The dramatic feel of “I Will Glory in the Cross” starts off the second side. Inspired during a tour in Holland, where Dottie was told not to sing songs about the cross, she nailed it when she penned these powerful words that were perfectly married to a massively orchestrated music track…”I boast not of works, nor tell of good deeds, for naught have I done to merit His grace, all glory and praise shall rest upon Him, so willing to die in my place…I will glory in the cross…lest His suffering all be in vain, I will weep no more for the cross that He bore, I will glory in the cross!” Though the song wasn’t a major chart song for the group, it became a powerful anthem for the church and became one of Dottie’s most popular songs. I love everything about the song…the lyric, the orchestrations (when those tympani’s strike at the end of the second verse, it’s rapturous!), and Dottie’s powerful delivery; a perfect culmination of lyric, music, vocals and arrangement…one of those songs that literally leaves you breathless for a second when it’s all over. Larnelle Harris did a tremendous job with his rendition on his 1986 solo album, “From a Servant’s Heart”. The Hoppers also did a great job rendering their version of the song on a Dottie Rambo tribute recording Crossroads Music released in 1997.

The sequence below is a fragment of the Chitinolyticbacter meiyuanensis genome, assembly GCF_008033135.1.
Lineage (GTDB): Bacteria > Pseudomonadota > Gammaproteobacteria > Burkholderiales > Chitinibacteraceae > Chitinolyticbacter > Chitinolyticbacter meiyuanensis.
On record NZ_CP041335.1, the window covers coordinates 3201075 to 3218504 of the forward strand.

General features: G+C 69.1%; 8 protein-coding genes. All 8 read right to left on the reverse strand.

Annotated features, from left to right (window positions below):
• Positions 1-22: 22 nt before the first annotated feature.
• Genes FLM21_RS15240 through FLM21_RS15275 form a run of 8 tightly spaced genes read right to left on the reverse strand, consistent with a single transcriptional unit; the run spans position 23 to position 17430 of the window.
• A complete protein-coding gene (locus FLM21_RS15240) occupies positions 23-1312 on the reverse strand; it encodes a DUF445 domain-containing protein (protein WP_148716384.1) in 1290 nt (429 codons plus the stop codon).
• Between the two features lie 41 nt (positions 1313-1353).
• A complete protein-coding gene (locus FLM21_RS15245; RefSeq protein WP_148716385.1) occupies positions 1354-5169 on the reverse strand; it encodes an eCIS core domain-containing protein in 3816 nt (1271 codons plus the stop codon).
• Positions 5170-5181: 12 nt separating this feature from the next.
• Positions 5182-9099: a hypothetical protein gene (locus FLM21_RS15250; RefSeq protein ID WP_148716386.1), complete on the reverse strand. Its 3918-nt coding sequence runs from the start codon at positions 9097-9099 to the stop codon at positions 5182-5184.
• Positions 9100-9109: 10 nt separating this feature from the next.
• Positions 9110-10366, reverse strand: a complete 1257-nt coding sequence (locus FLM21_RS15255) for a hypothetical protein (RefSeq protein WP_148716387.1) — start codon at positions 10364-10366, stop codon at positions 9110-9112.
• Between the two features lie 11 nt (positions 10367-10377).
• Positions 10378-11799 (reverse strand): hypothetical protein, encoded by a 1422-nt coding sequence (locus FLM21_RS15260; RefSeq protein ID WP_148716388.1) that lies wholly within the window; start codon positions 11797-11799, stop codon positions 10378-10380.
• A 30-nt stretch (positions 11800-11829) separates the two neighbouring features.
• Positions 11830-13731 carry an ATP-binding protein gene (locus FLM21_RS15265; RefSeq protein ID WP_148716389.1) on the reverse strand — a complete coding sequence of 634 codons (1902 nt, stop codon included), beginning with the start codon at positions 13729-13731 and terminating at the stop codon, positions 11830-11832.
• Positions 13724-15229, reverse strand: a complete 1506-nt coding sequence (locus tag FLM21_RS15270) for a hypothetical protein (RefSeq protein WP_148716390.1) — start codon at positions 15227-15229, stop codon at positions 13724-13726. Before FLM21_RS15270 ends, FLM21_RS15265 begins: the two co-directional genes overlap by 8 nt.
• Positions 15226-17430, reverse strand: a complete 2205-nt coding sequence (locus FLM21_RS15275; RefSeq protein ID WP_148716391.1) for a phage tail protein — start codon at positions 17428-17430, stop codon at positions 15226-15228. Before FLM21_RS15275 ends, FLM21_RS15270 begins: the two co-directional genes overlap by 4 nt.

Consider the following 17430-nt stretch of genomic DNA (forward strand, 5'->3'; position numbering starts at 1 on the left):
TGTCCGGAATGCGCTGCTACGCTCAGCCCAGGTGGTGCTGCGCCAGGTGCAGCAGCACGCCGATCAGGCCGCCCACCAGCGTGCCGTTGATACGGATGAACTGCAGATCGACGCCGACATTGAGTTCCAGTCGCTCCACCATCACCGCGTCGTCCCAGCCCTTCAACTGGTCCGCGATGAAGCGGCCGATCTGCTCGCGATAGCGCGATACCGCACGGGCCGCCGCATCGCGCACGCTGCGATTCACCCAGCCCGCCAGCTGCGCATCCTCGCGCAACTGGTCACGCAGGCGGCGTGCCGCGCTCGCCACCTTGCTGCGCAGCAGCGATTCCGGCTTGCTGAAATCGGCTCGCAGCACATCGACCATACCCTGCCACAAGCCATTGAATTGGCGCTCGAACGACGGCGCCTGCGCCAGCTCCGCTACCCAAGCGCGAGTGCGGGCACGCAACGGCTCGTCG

By contrast, “I Love the Name”, which features Patti and Dottie (and Wendell on harmony), features a very delicate performance and is an absolutely beautiful song with its simple musical accompaniment. The song is almost like a continuation of thought from Dottie’s classic song, “I Call Him Lord”. This song would be a wonderful treasure for someone to unearth and record today, as it’s not one of Dottie’s best-known songs.